Educators, Visit Conference Exhibitor Halls
There is sort of a circus-style extravaganza feeling as you walk through the aisles, visiting booths at an education conference. It’s not as quiet as most presentations, but the excitement throughout the aisles is similar to that of a good flea market. You never know what you’re going to see or find. And that’s the point, if you’re lucky enough to get to an education conference; you need to see what’s on the education show floor. In most cases you’ll see new solutions before anyone else, and sometimes get to try them first.
Recently, in a conversation with some very in-the-know educators, I was surprised to hear them say that visiting the show or exhibit floor of an education or education technology conference was a waste of time. What an utterly ridiculous thing to say! It is the complete opposite, and is a most important part of any conference visit.
I know their reasoning for saying that, but I think they’re missing something. Some educators are presenters, very heavily into social media meetings at Internet cafes, and may find it difficult to get to all the presentations they’d like to hear, so may feel it difficult getting to the exhibitor’s halls and show floor. But still, everyone, all educators, and I use that to mean administrators, too, need to make the time when they attend a conference. There is nowhere else to see so many education and education technology solutions in one place and at one time. And there is nowhere else, where a teacher can actually be treated so respectfully as an educator user or customer/possible user of education technology.
Consider it part of the learning and professional development today. There is no better way to find our what’s available, what will be available, and see how solutions and resources work. The booths, the shows, the demos are designed for educators, and with real classroom and student use in mind. Finding out what you don’t know, what you need to know, and why it’s important to know it is an educator’s obligation at these conferences, and the vendors on the show floor know it, too. They go out of their way to inform, but also to ask and answer questions. The best marketplace lessons are given by educators to vendors at these exhibit halls. It is a way to express what a teacher needs in a classroom to people, who provide those solutions. If you don’t get to that show floor, you may never get that chance to find out more. See it, ask it, make connections, and bring back ideas to share in you class, school and district.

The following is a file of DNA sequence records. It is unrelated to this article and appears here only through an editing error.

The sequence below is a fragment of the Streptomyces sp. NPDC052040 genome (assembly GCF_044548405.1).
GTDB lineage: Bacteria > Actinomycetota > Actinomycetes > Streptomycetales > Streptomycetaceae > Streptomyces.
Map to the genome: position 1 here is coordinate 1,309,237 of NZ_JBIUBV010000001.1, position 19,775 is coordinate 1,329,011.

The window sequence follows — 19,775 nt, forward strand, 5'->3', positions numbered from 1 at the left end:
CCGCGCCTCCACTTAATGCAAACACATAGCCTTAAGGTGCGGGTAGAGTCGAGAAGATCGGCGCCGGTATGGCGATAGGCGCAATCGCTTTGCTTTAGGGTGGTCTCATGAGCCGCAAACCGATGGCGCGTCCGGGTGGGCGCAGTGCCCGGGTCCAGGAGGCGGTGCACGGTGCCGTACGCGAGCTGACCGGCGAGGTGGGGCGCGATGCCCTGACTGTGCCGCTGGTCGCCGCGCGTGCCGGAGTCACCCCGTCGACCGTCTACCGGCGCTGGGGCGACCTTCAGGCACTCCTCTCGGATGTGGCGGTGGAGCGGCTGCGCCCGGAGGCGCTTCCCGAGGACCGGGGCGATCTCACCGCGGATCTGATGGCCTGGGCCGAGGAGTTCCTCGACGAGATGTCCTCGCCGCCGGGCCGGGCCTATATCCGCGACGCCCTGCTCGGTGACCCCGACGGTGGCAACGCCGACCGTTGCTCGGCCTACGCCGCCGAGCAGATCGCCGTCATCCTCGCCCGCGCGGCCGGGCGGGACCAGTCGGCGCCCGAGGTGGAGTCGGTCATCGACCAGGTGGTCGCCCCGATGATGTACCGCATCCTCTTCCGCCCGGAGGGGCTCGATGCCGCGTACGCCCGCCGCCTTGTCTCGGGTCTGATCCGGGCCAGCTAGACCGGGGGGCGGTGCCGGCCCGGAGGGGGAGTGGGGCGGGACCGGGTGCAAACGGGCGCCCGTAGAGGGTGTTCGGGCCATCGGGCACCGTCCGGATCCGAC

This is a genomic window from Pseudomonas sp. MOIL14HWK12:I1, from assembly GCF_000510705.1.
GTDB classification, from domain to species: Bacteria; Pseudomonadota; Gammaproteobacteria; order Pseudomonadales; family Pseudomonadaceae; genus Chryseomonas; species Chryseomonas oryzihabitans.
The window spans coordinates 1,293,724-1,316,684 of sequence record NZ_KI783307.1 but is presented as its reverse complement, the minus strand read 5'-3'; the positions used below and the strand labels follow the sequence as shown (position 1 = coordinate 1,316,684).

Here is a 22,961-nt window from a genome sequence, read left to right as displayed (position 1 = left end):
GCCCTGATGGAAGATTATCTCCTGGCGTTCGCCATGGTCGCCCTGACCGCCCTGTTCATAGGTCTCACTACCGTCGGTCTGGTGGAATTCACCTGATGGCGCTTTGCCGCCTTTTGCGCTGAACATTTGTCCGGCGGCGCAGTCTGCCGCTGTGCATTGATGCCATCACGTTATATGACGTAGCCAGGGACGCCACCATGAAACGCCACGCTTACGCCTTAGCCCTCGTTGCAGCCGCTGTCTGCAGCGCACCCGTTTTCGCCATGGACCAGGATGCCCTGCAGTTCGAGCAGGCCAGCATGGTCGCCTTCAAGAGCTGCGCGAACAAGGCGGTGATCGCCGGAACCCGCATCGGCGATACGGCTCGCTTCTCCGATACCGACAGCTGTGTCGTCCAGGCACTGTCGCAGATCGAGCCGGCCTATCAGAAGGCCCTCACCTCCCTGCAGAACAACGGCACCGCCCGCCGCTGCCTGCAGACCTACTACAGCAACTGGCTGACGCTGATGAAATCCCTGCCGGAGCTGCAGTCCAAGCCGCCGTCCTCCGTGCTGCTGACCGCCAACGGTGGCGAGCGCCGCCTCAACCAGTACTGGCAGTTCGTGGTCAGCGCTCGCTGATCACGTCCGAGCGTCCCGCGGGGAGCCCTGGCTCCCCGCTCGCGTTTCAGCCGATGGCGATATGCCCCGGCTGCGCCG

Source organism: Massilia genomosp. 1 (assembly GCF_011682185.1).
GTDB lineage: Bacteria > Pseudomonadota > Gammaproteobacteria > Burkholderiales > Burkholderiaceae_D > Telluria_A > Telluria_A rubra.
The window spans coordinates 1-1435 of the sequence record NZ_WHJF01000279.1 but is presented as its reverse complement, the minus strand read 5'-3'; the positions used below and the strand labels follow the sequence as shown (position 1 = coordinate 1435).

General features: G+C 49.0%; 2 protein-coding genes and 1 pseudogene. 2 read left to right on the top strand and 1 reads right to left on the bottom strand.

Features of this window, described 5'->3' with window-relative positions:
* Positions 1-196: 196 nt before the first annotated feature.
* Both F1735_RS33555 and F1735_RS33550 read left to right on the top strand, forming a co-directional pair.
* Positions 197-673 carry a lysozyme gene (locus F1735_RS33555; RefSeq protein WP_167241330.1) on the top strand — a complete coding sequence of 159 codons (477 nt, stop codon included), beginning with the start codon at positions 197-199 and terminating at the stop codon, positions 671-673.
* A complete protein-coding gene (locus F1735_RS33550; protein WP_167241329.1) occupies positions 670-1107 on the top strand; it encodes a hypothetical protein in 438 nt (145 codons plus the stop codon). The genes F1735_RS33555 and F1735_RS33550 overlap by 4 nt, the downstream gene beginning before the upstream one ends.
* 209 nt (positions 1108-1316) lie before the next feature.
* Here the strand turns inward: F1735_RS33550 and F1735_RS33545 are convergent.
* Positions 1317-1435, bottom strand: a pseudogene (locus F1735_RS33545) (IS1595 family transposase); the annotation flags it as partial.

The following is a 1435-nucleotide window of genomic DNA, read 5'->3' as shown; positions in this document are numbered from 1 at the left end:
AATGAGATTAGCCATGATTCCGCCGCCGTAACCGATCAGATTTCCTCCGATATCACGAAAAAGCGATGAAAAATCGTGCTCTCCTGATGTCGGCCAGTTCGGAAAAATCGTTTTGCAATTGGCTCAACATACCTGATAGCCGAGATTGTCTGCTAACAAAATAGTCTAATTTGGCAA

Have a bit of fun and chances for conversation:
Exhibit halls of products and solutions at conferences offer educators a bit of fun, too. Most conference badges have bar codes that can be scanned, so vendors can contact you later, but many scans offer a prize or reward of some kind, too. As a matter of fact, you’ll find plenty of free things at conference booths, so carrying a bag of “stuff” back home for your students is fun. There are also many drawings for larger prizes, handed out at booths. Someone has to win, so enter as many as you can.
There are plenty of chances to get a snack, or get invited to a breakfast, or reception at conference events. Many of these invitations originate on the exhibitor show floor. Interact at booths that interest you, and leave your teaching business card—something all educators should carry. At the very least you may be able to snack, hydrate, have a conversation or two, and learn more about education innovations on the show floor.
Author’s note: A great conference, where you can see and hear wonderful presentations, join blogger and social media meet-ups, as well as walk aisles of creative and innovative education and education technology solutions is ISTE. ISTE 2014 is in Atlanta June 28th through July 1st. ISTE Live 2014 is a way to get there without traveling.
Ken Royal is an educator with 34 years of classroom/school and instructional technology experience, as well as a blogger on all things education technology. Teaching accomplishments include: 4-time district teacher of the year, Connecticut Middle School Teacher of the Year, as well as Bill and Melinda Gates award for Technology School of Excellence. He is a Promethean storyteller. Follow @KenRoyal on Twitter.